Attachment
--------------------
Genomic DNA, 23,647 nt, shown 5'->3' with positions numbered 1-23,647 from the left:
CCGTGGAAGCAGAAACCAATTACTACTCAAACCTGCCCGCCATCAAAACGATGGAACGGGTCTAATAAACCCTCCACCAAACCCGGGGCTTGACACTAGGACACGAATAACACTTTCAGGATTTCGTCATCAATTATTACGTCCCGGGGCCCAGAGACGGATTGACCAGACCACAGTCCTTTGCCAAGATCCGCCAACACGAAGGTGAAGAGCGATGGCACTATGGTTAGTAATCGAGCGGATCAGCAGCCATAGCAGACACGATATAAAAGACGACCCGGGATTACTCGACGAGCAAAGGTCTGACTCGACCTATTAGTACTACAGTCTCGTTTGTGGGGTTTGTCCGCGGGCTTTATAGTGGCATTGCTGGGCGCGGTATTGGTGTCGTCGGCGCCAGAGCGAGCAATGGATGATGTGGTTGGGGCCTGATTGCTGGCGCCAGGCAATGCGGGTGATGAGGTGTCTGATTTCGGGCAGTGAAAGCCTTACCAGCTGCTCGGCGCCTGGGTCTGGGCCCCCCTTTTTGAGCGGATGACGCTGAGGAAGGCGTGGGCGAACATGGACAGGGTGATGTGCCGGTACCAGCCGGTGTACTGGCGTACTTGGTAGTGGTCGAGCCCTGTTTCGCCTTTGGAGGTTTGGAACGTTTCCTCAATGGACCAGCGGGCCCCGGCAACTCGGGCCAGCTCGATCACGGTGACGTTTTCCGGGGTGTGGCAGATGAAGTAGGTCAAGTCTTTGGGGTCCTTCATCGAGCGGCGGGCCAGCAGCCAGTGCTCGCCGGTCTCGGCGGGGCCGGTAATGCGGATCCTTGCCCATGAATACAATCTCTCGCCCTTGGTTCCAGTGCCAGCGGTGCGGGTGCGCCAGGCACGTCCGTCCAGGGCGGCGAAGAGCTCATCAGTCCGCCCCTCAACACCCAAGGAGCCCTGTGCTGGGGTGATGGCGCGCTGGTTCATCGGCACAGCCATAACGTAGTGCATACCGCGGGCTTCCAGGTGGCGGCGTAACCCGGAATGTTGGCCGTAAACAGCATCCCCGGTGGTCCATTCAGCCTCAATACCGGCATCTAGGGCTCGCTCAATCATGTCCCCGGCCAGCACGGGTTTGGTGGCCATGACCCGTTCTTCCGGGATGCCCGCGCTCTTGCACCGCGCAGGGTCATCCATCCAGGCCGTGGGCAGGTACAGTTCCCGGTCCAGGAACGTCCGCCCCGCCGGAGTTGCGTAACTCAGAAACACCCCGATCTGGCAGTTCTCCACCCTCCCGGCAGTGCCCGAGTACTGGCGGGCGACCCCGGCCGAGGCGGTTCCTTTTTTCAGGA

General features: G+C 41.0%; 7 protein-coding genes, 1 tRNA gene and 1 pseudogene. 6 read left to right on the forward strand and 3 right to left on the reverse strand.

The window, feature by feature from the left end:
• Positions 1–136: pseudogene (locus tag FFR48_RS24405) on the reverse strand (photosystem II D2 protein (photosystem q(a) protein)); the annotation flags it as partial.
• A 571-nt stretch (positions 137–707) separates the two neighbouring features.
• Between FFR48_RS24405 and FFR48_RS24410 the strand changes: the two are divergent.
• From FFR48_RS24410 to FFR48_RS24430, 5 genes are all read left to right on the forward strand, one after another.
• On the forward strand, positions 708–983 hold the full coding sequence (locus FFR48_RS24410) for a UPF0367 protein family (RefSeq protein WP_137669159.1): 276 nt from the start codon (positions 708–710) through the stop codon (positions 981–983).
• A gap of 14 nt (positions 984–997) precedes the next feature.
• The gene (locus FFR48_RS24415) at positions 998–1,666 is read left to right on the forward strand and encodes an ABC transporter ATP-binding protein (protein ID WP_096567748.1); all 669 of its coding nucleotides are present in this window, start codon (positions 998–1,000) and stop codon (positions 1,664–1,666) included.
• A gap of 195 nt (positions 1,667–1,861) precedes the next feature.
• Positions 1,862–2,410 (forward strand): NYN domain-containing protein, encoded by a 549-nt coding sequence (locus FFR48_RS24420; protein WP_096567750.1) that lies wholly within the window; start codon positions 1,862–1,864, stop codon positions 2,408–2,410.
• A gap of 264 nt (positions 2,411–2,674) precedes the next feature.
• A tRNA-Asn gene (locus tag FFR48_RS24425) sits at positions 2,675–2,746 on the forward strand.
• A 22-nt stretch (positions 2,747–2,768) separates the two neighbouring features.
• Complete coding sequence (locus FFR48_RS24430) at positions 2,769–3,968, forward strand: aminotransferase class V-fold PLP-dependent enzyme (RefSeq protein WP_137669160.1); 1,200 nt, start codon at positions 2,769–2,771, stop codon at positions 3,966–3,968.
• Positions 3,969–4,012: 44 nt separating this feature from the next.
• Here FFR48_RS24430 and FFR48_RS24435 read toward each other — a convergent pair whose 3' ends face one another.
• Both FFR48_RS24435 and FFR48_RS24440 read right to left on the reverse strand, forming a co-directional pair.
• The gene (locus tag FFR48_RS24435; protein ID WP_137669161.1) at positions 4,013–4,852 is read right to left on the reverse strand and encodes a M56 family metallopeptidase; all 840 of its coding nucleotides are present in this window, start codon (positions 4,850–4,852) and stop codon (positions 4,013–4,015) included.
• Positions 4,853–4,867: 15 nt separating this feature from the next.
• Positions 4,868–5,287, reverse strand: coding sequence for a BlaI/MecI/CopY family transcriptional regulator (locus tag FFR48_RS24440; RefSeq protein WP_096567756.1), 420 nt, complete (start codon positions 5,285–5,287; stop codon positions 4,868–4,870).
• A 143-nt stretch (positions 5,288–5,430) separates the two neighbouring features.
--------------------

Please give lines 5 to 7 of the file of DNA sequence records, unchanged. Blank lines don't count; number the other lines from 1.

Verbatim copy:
• Positions 1–136: pseudogene (locus tag FFR48_RS24405) on the reverse strand (photosystem II D2 protein (photosystem q(a) protein)); the annotation flags it as partial.
• A 571-nt stretch (positions 137–707) separates the two neighbouring features.
• Between FFR48_RS24405 and FFR48_RS24410 the strand changes: the two are divergent.